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  • Teen baseball players benefit from docking technique to repair torn elbow ligament

    Source: Medical News Today
    A study at Hospital for Special Surgery (HSS) found that a surgical procedure known as the "docking technique" to repair a torn elbow ligament in teenage athletes yielded favorable results. The outcomes were better than those in previously published reports on reconstruction of the ulnar collateral ligament (UCL), also known as Tommy John surgery, in this age group and may be attributed to technique-specific factors, according to the study authors. The paper, titled, "The Docking Technique for Elbow Ulnar Collateral Ligament Insufficiency: Two-Year Follow Up in Adolescent Athletes," was presented at the annual meeting of the American Academy of Orthopaedic Surgeons in Chicago.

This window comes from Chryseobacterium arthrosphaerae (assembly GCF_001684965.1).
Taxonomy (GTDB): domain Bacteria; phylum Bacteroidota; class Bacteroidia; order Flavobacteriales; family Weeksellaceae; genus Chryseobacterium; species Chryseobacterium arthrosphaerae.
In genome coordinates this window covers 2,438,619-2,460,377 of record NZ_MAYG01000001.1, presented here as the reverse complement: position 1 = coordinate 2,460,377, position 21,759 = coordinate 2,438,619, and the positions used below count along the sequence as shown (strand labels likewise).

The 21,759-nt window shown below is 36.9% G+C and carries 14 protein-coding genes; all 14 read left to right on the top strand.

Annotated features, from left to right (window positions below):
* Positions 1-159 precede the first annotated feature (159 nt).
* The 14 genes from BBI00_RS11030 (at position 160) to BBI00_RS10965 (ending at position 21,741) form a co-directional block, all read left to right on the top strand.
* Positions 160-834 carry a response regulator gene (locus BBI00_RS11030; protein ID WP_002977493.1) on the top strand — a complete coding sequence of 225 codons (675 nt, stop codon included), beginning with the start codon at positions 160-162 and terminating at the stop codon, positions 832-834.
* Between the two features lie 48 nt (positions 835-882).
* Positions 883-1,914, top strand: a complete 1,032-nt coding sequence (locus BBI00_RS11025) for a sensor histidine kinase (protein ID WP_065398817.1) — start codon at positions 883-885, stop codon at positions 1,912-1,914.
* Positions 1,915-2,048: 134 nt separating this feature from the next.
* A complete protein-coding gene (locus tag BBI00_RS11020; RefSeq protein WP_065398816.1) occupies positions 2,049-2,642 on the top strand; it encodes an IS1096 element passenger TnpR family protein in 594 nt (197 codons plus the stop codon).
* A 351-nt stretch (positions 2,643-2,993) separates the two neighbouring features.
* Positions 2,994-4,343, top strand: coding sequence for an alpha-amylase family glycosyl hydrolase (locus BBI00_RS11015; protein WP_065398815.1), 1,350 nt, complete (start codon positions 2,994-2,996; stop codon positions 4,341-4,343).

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  • Outcomes in tennis elbow significantly improved by PRP

    Source: Medical News Today
    Eighty-four percent of patients suffering from chronic tennis elbow (lateral epicondylar tendinopathy) reported significantly less pain and elbow tenderness at six months following platelet rich plasma (PRP) treatment, according to results from the largest, multi-center study, to date, on PRP and tennis elbow, presented at the 2013 Annual Meeting of the American Academy of Orthopaedic Surgeons (AAOS). Tennis elbow is a common, painful condition affecting approximately 1 to 2 percent of the population. In this study, 230 patients suffering from chronic tennis elbow who had failed traditional therapies were treated at 12 U.S. medical centers. Patients were randomized and received either an injection of PRP made from their own concentrated blood platelets, or a placebo, administered with an analgesic at the site of pain.